Wet winter causes Britain's roads to collapse

Roshina Jowaheer
Wash-out winter causes Britain's roads to collapse
Wash-out winter causes Britain's roads to collapse

Road collapses in Hinksey Hill, Oxford. Rex

The record-breaking wet weather in Britain last year has resulted in roads deteriorating with an 'enormous increase' in potholes and a number of roads collapsing.

On Thursday, the Oxford Mail reported that a country road in Oxford had split exposing the earth beneath following heavy rainfall. Highway workers carried out emergency repairs on the road at Hinksey Hill but council spokesman Owen Morton said it would take 'months rather than weeks' to repair.

An expert predicted that it will cost hundreds of thousands of pounds to repair the damaged road.

Motorists are also forking out for repairs to their cars and paying more than £1 billion a year to rectify damages caused by cracks and pits in the roads.

According to the Daily Mail, an AA survey found last month that drivers and cyclists tackle an average of just over six potholes per mile.

AA's head of roads policy Paul Watters said: 'The wet weather has had a massive impact on our roads. Our patrols are reporting an enormous increase in the amount of potholes. The heavy rain will have aggravated those that are already there, and brought about new ones.

'But it will also have affected the substructure of the road - in some instances we have even seen the base of the road washed away.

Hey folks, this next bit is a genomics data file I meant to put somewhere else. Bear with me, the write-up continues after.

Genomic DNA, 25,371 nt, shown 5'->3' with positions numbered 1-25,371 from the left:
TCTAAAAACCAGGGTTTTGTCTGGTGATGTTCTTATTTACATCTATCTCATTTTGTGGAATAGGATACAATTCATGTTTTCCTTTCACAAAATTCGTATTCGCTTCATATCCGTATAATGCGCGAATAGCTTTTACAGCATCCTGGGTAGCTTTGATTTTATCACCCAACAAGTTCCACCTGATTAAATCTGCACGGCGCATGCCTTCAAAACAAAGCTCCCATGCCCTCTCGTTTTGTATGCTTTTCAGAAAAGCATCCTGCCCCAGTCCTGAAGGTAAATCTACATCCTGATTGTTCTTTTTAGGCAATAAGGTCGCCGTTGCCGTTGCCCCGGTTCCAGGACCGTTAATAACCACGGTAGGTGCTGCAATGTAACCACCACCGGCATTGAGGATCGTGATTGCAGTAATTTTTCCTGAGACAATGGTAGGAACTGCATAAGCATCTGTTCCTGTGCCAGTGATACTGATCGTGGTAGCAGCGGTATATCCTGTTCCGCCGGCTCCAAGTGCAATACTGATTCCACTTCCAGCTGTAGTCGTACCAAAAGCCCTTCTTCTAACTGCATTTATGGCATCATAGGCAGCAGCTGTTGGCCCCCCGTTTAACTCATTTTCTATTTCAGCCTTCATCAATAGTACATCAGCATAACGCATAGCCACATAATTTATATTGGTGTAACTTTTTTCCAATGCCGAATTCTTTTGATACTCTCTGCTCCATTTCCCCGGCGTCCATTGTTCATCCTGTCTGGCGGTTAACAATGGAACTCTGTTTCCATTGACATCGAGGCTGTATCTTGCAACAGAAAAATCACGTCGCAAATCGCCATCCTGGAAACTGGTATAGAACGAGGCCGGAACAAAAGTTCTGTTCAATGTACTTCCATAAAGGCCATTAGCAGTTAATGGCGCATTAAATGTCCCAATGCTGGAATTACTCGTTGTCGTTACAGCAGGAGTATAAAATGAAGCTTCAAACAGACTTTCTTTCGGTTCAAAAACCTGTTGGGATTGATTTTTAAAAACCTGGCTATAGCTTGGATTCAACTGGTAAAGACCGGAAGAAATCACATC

'And it is still early days. Once we have freezing weather, we will see frost and ice causing further damage to the road surface.

Wet winter causes Britain's roads to collapse
Wet winter causes Britain's roads to collapse


'The full scale of the problem will only emerge in the next few months.'

The Asphalt Industry Alliance found last year that the number of potholes filled in England and Wales had nearly doubled in five years, to almost 1.7 million.

A spokesman told the Daily Mail: 'What we are hearing is that the extreme rain fall that we have experienced this year has had quite a devastating effect on the roads.

'We have seen huge areas of the country where the ground has been saturated, and this affects the foundations of the roads.

'It will certainly be expensive to repair and we would not be surprised to see increasing numbers of potholes and serious cracks as a result.'

Councils in south-west England said £20 million is needed to repair the damage to roads in the region following recent flooding. Taxpayers will pay an estimated £10 million for repairs in Devon, while in Cornwall repairs will cost an estimated £7 million.

Meanwhile in Scotland, a road in the Scottish Borders has been closed after a culvert collapsed beneath it causing traffic diversions, ITV.com reports.

Rob Dickinson, of Scottish Borders Council, said: 'The extremely wet conditions we have experienced over the last few months has clearly taken its toll on our local roads. This is another example of the type of damage caused by such heavy rain. This is a very challenging time but we continue to do all we can to carry out repairs as quickly as is possible.'

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